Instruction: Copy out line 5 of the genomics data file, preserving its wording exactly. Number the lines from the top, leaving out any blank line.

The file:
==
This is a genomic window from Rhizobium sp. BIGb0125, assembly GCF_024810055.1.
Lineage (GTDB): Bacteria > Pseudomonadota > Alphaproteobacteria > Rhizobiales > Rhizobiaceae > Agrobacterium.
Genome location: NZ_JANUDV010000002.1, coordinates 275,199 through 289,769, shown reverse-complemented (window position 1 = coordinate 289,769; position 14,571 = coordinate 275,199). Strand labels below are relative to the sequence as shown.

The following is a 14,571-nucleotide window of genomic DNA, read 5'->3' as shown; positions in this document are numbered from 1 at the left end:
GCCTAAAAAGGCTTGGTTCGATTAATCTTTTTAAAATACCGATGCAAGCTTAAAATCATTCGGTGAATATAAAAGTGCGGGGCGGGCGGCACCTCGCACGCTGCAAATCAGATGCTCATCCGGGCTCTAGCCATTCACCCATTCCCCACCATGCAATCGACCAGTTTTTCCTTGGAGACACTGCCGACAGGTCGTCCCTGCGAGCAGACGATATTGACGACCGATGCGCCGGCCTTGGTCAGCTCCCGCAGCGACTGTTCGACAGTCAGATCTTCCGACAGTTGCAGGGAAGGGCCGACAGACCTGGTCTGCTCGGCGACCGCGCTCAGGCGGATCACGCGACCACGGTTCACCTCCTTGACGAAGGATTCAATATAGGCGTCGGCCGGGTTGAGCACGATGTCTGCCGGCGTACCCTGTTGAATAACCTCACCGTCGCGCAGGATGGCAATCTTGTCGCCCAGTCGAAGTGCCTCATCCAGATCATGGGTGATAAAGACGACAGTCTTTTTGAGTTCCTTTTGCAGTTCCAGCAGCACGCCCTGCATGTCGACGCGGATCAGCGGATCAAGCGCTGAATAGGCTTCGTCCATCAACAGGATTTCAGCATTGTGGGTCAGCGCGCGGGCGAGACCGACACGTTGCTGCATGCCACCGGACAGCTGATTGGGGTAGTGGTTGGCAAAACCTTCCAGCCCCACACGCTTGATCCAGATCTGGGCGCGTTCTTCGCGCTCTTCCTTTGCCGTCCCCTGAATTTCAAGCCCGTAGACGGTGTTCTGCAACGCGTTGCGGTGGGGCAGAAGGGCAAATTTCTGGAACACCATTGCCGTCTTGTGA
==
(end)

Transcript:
GCCTAAAAAGGCTTGGTTCGATTAATCTTTTTAAAATACCGATGCAAGCTTAAAATCATTCGGTGAATATAAAAGTGCGGGGCGGGCGGCACCTCGCACGCTGCAAATCAGATGCTCATCCGGGCTCTAGCCATTCACCCATTCCCCACCATGCAATCGACCAGTTTTTCCTTGGAGACACTGCCGACAGGTCGTCCCTGCGAGCAGACGATATTGACGACCGATGCGCCGGCCTTGGTCAGCTCCCGCAGCGACTGTTCGACAGTCAGATCTTCCGACAGTTGCAGGGAAGGGCCGACAGACCTGGTCTGCTCGGCGACCGCGCTCAGGCGGATCACGCGACCACGGTTCACCTCCTTGACGAAGGATTCAATATAGGCGTCGGCCGGGTTGAGCACGATGTCTGCCGGCGTACCCTGTTGAATAACCTCACCGTCGCGCAGGATGGCAATCTTGTCGCCCAGTCGAAGTGCCTCATCCAGATCATGGGTGATAAAGACGACAGTCTTTTTGAGTTCCTTTTGCAGTTCCAGCAGCACGCCCTGCATGTCGACGCGGATCAGCGGATCAAGCGCTGAATAGGCTTCGTCCATCAACAGGATTTCAGCATTGTGGGTCAGCGCGCGGGCGAGACCGACACGTTGCTGCATGCCACCGGACAGCTGATTGGGGTAGTGGTTGGCAAAACCTTCCAGCCCCACACGCTTGATCCAGATCTGGGCGCGTTCTTCGCGCTCTTCCTTTGCCGTCCCCTGAATTTCAAGCCCGTAGACGGTGTTCTGCAACGCGTTGCGGTGGGGCAGAAGGGCAAATTTCTGGAACACCATTGCCGTCTTGTGA